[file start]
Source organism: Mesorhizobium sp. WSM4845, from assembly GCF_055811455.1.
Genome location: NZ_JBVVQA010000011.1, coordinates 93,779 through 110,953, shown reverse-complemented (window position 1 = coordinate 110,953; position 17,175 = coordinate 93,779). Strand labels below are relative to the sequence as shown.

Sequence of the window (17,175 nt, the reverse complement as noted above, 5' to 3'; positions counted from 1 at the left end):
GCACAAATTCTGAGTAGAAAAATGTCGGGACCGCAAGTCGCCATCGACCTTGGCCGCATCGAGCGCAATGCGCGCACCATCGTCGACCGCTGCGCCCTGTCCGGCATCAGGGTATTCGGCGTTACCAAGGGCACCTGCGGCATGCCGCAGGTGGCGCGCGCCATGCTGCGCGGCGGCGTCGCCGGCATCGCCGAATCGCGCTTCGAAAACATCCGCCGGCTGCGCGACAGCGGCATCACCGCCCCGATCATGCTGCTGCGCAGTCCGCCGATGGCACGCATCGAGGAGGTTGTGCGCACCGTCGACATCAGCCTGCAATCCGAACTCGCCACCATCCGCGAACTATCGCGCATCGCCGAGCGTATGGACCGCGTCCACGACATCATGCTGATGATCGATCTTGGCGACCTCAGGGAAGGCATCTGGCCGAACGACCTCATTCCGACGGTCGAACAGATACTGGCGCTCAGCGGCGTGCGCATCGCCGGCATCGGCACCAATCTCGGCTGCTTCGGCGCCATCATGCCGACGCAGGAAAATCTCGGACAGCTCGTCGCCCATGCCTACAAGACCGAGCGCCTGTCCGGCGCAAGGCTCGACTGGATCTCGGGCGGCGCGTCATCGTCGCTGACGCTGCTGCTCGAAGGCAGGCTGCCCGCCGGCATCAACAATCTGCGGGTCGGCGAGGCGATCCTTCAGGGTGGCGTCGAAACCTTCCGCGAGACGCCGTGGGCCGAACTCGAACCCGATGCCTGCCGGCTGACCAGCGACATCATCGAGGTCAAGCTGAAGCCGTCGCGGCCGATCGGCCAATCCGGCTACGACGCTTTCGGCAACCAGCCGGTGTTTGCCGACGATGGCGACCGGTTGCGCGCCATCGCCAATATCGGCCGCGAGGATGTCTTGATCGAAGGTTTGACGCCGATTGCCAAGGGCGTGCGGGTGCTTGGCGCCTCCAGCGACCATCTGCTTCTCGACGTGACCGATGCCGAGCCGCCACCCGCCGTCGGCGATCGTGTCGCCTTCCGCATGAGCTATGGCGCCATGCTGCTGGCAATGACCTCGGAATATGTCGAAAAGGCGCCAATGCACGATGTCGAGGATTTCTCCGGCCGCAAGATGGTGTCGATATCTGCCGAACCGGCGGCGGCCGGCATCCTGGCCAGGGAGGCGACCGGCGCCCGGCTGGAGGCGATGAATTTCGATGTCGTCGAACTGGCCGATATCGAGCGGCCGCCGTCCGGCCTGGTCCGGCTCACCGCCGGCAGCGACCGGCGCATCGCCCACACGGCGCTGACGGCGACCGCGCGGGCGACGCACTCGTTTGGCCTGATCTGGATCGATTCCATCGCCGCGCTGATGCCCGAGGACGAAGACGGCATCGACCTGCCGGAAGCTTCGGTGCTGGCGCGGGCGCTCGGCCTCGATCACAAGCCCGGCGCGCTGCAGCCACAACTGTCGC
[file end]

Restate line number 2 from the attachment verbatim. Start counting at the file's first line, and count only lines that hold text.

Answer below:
Genome location: NZ_JBVVQA010000011.1, coordinates 93,779 through 110,953, shown reverse-complemented (window position 1 = coordinate 110,953; position 17,175 = coordinate 93,779). Strand labels below are relative to the sequence as shown.